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Conoce a todos los traductores de LALT.

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Rachel Echeto is an MA student in Spanish translation at the Middlebury Institute of International Studies in Monterey. She was co-translator of Alberto Chimal’s City X: a Novel in 101 Tweets, which appeared in the November 2018 issue of Latin American Literature Today.

Laura Cesarco Eglin is the translator of Of Death. Minimal Odes by Hilda Hilst, (co•im•press), which won the 2019 Best Translated Book Award in Poetry. Her translations from Spanish, Portuguese, Portuñol, and Galician have appeared in a variety of journals, including Timber, Exchanges, Modern Poetry in Translation, Eleven Eleven, The Massachusetts Review, Cordella Magazine, Gulf Coast: A Journal of Literature and Fine Arts, and The Puritan. Cesarco Eglin is the author of five poetry collections, including Calling Water by Its Name (trans. Scott Spanbauer; Mouthfeel Press), Occasions to Call Miracles Appropriate (The Lune), and Reborn in Ink (trans. Catherine Jagoe and Jesse Lee Kercheval; The Word Works). She is the co-founding editor and publisher of Veliz Books.

Christian Elguera is a Lecturer in Spanish at The University of Oklahoma and a visiting professor at Universidad Nacional Mayor de San Marcos (Lima, Peru). He has a PhD in Iberian and Latin American Languages and Literatures from The University of Texas at Austin. His research is concerned with the production and circulation of cultural translations by and about Amerindian peoples from the 16th century to present in Abiayala, particularly in Andean and Amazonian areas. His forthcoming monograph, Traducciones territoriales: defensoras y defensores de tierras indígenas en Perú y Brasil, analyzes poems, chronicles, radio programs, and paintings enacted by Quechua, Munduruku, Yanomami, and Ticuna subjects in order to defy the dispossessions, extermination, and ecocides promoted by the Peruvian and Brazilian States. Alongside his political interest in the struggles of Indigenous Nations, he researches the relationship between Marxism and the Peruvian Avant-Garde Poetry of the 1920s and 1930s. In this regard, he will publish the book El marxismo gótico de Xavier Abril: decadencia y revolución transnacional en El autómata (Ediciones MYL, 2021).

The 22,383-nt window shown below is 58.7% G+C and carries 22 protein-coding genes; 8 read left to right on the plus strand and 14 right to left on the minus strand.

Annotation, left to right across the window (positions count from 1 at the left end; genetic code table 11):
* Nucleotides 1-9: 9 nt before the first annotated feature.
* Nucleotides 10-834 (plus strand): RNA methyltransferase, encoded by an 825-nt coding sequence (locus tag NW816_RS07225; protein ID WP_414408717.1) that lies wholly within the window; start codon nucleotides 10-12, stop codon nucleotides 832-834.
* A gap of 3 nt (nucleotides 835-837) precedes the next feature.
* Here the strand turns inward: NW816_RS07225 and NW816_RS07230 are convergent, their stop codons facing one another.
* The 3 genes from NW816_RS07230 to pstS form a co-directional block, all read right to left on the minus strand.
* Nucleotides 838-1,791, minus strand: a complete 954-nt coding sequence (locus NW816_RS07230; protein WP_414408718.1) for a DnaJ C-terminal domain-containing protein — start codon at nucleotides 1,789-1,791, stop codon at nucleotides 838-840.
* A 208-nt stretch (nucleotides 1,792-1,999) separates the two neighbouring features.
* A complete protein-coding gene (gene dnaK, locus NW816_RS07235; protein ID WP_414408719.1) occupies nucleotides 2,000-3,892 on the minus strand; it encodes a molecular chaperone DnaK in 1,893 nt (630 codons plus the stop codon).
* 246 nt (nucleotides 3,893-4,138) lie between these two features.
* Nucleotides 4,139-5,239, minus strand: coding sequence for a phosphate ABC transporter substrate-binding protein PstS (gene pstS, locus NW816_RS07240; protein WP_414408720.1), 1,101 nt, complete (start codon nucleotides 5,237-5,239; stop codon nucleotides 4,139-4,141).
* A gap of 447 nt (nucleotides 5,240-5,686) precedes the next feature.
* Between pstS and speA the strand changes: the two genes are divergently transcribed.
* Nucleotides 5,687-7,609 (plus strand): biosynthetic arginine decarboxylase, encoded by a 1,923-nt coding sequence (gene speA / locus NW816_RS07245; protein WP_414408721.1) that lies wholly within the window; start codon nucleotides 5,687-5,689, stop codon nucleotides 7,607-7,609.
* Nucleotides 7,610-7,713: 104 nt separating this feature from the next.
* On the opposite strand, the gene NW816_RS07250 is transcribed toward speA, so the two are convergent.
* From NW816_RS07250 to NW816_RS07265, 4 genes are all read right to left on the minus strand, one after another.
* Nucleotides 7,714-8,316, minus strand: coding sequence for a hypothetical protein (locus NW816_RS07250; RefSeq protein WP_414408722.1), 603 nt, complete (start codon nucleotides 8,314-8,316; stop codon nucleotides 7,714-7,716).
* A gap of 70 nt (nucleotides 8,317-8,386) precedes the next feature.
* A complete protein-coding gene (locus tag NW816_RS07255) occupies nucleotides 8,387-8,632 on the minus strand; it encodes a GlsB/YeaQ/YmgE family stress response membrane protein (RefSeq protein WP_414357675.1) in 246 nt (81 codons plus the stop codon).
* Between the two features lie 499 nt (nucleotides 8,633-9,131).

Mauricio Espinoza is assistant professor of Spanish and Latin American Literature at the University of Cincinnati. He has co-translated (with Keith Ekiss and Sonia Ticas) the work of Costa Rican poet Eunice Odio into English, including the bilingual anthology Territory of Dawn: The Selected Poems of Eunice Odio (Bitter Oleander Press, 2016) and The Fire’s Journey (Tavern Books, 2013-19). His translation of Costa Rican poet Randall Roque’s collection Hago la herida para salvarte / I Make the Wound to Save You was published in 2020 by ArtePoética Press.

Gillian Esquivia-Cohen, a dual citizen of the United States and Colombia, is a writer and translator. She is currently an MFA candidate at the Institute of American Indian Arts, where she is working on a novel. 

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